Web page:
H: Yeah. Definitely. I mean, how many yards of mulch did both of us shovel onto people’ gardens?
Phil: That was always fun though because that was lighter than like stones.
H: I loved mulching. It was like the most stratifying job, but leaves is way funnier, super easy to do.
Phil: Okay. So what I am going to talk about really quickly and there is more detail on the blog. What I want to talk about today is how to choose a mulch depending on if you are growing more like trees and shrubs, maybe an orchard fruit trees or more like a vegetable gardener annual plants. So I guess I am just going to talk, right H?
H: Sounds good.
Phil: Okay. So okay. So just quickly, this is the main point I wanted to talk about today.
Trees and shrubs like more of a fungal dominated soil food web. They really want a lot more fungi than bacteria. In order to get that, you want to definitely leave the mulch on the surface of the soil and use some woody material, some wood chips, not bark mulch. And definitely you want the wood chips from the same kind of tree. So if you are planting fruit trees or other deciduous trees, you want deciduous mulch. If you planting conifers you want more conifer mulch because if you use it with the wrong one, it promotes the wrong fungi and there is other issues. So that’s an important one.
Still leaves are always the most important part. But if you want to promote fungi, getting a little woody material in there, especially early on when you are trying to establish the fungal soil food web, that’s what you want.
Over to your vegetable garden, that’s when we definitely don’t want woody material because we want more of a balance between bacteria and fungi. So we want – that’s really leaves and maybe straw, maybe you consider turning it into the soil, just the top of the soil because you don’t want to disturb too much but just to promote more bacteria. Or even, if you leave it on the surface. You just want a very think kind of, mulch of leaves and straws and I think I carved it a little more elegantly in the blog but that’s the main thing I wanted to talk about today.Hey, what have you been eating earlier?
H: Oh! I got these little fruits from the supermarket. Actually, I already posted a picture of them on the Facebook and ask people about it. But they are like these little berry that I never had before. You know, it’s cool to be in the different country and like try something that you have never saw before but like, they are so confusing. It’s like a citricy melon and blue berry but it looks like a tomato. They are super interesting though.
Phil: What’s it called? Do you know in English?
H: No. But I put it on – asked people on Facebook. So. I am sure somebody will know what they are. I cannot translate it from Dutch. It doesn’t look like anything that I know.
Phil: So that’s facebook.com/smilinggardner, right?
Phil: And do we had question for people today?
H: Yeah. We are going to ask people, like us, when you got into organic gardening, did your practices change too, did you change the type of mulch you were using, or if you have any other questions about types of mulch or how to use mulch, that would be a good place to ask it down below the blog.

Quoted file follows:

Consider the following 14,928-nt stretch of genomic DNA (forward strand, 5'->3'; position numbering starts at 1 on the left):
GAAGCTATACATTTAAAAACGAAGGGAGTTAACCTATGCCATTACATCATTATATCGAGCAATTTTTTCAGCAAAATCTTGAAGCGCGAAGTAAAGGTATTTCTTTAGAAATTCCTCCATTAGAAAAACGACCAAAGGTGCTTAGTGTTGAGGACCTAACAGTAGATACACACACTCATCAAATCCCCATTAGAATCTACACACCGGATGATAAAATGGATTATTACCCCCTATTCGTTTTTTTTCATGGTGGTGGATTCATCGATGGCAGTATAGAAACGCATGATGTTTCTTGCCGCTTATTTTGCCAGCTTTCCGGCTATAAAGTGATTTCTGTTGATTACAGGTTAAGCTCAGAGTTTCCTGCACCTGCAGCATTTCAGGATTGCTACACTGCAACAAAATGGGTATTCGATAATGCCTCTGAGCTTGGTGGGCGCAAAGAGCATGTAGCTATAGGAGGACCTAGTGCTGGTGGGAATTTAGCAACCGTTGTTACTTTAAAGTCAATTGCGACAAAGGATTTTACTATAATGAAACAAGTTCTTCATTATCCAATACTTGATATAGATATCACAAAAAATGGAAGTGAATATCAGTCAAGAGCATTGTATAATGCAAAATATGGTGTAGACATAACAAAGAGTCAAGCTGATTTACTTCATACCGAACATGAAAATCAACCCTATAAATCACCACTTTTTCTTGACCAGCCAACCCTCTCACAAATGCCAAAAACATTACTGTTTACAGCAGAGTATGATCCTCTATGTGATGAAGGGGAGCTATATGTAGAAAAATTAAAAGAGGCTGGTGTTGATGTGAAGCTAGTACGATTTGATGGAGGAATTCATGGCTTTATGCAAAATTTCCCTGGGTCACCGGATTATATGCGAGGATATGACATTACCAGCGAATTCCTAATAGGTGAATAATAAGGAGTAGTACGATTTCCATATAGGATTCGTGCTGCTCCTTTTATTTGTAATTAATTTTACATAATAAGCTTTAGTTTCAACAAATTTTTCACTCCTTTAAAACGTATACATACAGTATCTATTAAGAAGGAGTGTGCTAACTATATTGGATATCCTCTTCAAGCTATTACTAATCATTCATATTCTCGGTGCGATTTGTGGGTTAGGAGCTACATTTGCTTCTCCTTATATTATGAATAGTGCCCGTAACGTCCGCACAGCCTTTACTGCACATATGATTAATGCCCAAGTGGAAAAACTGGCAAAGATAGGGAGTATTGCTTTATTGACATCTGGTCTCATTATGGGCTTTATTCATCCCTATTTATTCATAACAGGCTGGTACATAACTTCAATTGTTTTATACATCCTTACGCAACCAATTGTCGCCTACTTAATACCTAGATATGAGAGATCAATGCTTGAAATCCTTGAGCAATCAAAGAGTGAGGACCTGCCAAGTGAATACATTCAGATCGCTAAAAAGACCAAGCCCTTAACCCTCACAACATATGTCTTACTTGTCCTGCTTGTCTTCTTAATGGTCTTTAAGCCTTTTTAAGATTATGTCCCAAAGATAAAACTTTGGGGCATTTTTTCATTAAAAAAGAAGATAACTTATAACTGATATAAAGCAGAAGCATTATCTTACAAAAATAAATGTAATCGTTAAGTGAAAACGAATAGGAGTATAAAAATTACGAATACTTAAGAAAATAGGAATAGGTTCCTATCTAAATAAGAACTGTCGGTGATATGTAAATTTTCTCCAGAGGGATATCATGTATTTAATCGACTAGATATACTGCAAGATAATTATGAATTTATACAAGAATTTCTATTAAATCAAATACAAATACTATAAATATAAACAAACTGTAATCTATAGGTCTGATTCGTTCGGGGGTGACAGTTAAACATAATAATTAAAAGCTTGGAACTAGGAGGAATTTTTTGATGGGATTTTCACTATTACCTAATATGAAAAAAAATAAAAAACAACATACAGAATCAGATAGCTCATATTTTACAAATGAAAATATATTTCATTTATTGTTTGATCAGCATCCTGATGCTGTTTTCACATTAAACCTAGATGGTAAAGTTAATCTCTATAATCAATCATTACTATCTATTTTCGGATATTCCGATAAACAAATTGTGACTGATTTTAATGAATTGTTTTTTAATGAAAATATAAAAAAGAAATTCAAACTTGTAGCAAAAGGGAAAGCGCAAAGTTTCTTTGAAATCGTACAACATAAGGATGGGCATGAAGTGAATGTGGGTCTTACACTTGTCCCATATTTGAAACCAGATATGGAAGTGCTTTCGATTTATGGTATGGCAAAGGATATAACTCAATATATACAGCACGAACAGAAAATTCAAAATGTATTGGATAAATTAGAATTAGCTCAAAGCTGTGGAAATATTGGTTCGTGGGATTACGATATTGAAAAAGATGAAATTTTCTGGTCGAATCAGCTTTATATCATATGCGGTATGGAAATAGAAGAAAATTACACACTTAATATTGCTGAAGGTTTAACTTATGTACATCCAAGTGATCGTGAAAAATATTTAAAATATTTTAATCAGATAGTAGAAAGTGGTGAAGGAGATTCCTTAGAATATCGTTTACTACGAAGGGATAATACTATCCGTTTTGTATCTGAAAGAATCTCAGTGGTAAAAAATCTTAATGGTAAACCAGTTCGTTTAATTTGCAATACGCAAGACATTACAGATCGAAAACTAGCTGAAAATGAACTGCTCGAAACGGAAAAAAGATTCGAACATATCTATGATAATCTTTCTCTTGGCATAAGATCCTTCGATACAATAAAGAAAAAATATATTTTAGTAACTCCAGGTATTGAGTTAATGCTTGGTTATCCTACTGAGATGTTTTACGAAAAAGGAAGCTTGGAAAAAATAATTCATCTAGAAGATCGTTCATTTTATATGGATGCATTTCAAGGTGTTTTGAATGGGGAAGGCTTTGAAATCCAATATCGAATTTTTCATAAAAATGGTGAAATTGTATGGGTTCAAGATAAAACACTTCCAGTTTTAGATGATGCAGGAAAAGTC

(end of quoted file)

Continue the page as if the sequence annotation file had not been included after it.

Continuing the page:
Phil: It sounds good to me.
Phil: That’s all for today.
H: Yeah. Bye for now.
There are a couple of important things I want to share about how to use mulch in your organic garden.
When we were kids we would help our aunt and uncle put their vegetable garden to rest for the winter, using leaves for mulch.
We’d collect them into a pile, jump into them and play a while, mow over them with the lawnmower, then pile the mulched pieces onto the soil.
Phil: Hey guys, it’s is Phil from SmilingGardener.com and today we have a medicinal plants list that we put together for you, and H is going to tell you why we started thinking about this.
H: Well, okay, I started thinking about this yesterday because I went for a walk in the park right beside my house and I sat down on a bench to take a rest and this woman, an older woman, had sat down beside me and she had a little — her grandson with her.
And this little guy was just covered in sickness, like runny nose and eyes and all this kind of stuff. He looked like he had a cold or a flu and this grandmother, she was so sweet, she was just totally ready to tackle this and she had like a little bag of candies and she was kind of sorting through these candies, try to pick the right one and she found one. She says to me “it’s Echinacea.”
So it got me thinking that even across the ocean, there are a lot of plants that medicinally offer the same properties. So we thought it would be worthwhile to discuss some of them.
Phil: Yeah and so we started talking about it and what it really reminded me of – and this is kind of the most important part of the blog we put together I think -that what got me really excited when I started studying organic gardening was the idea of growing really nutrient dense food and growing any kind of fruits, vegetables, nuts and seeds and mushrooms, whatever you do, if you can learn to create really good soil and grow that really nutrient dense food, then you are going to be getting just natural pharmaceuticals really; the same kind of stuff that are used in things like aspirin, anti-inflammatory things, all kinds of natural drugs really that will prevent disease and just help you be overall healthy.